In physics, it is already well-known that electrons behave very differently in three dimensions (cube), two dimensions (sheet) or one dimension (wire). These behaviours give rise to different possibilities for technological applications and electronic systems. But what happens if electrons live in 1.58 dimensions – and what does it actually mean to live in 1.58 dimensions? Theoretical and experimental physicists at Utrecht University investigated that in a new study that will be published in Nature Physics on 12 November.
It may be difficult to imagine 1.58 dimensions, but the idea is more familiar to you than you think at first glance. Non-integer dimensions, such as 1.58, can be found in fractal structures, such as your lungs. A fractal is a self-similar structure that scales in a different way than normal objects: if you zoom in, you will see the same structure again. For example, a small piece of Romanesco broccoli typically looks similar to the whole head of broccoli. In electronics, fractals are used a lot in antennas for their properties of receiving and transmitting signals in a large frequency range.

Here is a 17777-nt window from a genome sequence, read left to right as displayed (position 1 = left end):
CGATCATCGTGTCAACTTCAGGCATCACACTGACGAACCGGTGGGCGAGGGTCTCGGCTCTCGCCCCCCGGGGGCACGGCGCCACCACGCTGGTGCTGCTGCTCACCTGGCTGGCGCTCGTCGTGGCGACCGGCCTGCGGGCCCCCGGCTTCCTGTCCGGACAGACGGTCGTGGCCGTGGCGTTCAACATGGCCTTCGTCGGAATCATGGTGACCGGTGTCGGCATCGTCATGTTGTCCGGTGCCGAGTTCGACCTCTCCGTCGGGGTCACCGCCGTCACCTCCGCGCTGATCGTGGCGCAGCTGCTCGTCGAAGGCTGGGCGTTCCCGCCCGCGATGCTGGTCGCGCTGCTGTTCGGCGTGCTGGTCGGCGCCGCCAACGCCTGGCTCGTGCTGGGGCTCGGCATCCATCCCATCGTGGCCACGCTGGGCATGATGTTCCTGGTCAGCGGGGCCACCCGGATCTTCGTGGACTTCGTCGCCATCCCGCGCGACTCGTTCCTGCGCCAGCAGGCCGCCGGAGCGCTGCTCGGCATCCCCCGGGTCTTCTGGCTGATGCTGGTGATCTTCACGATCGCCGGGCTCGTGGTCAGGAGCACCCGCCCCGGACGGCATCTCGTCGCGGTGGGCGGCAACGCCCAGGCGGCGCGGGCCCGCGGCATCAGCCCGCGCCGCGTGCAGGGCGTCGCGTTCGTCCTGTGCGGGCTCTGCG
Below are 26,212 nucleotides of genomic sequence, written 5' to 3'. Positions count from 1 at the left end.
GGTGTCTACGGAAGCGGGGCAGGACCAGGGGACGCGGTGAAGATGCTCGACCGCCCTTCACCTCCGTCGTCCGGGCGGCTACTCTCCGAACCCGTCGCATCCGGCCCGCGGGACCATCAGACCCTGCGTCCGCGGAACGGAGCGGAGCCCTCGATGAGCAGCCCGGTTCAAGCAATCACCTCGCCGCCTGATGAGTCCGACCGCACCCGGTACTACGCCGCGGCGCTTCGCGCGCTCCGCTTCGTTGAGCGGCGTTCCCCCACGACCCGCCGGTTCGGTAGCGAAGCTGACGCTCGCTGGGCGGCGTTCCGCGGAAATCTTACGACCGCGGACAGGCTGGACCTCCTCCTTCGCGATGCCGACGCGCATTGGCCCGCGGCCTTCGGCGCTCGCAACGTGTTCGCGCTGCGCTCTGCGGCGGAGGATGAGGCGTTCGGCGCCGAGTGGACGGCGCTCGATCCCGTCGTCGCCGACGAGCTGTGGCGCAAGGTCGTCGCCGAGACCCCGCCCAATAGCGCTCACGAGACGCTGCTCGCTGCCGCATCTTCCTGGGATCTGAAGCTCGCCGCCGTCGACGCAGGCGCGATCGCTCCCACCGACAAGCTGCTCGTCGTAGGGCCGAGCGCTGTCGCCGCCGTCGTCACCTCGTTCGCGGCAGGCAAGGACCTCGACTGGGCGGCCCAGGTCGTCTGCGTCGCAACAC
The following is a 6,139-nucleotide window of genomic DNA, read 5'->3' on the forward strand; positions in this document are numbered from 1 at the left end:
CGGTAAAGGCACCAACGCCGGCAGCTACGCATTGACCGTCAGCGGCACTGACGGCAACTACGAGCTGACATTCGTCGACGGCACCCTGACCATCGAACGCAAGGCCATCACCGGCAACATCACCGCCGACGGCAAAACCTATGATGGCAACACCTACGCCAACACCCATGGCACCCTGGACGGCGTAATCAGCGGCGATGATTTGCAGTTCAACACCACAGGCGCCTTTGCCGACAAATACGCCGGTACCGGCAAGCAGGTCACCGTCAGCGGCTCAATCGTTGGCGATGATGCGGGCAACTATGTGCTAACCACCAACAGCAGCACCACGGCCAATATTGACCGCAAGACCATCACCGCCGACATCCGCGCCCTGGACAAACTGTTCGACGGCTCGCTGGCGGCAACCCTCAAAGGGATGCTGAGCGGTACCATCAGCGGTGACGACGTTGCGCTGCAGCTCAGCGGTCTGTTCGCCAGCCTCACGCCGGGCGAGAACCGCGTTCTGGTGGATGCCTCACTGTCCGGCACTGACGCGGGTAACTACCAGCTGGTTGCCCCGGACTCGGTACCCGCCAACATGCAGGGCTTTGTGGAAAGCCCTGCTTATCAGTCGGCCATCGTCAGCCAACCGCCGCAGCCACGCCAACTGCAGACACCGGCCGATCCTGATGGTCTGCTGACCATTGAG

Electronic nanoscale fractals
A relatively new topic in fractals is the quantum behaviour that emerges if you zoom in all the way to the scale of electrons. Using a quantum simulator, Utrecht physicists Sander Kempkes and Marlou Slot were able to build such a fractal out of electrons. The researchers made a ‘muffin tin’ in which the electrons would confine to a fractal shape, by placing carbon monoxide molecules in just the right shape on a copper background with a scanning tunneling microscope. The resulting triangular fractal shape in which the electrons were confined is called a Sierpiński triangle, which has a fractal dimension of 1.58. The researchers observed that the electrons in the triangle actually behave as if they live in 1.58 dimensions.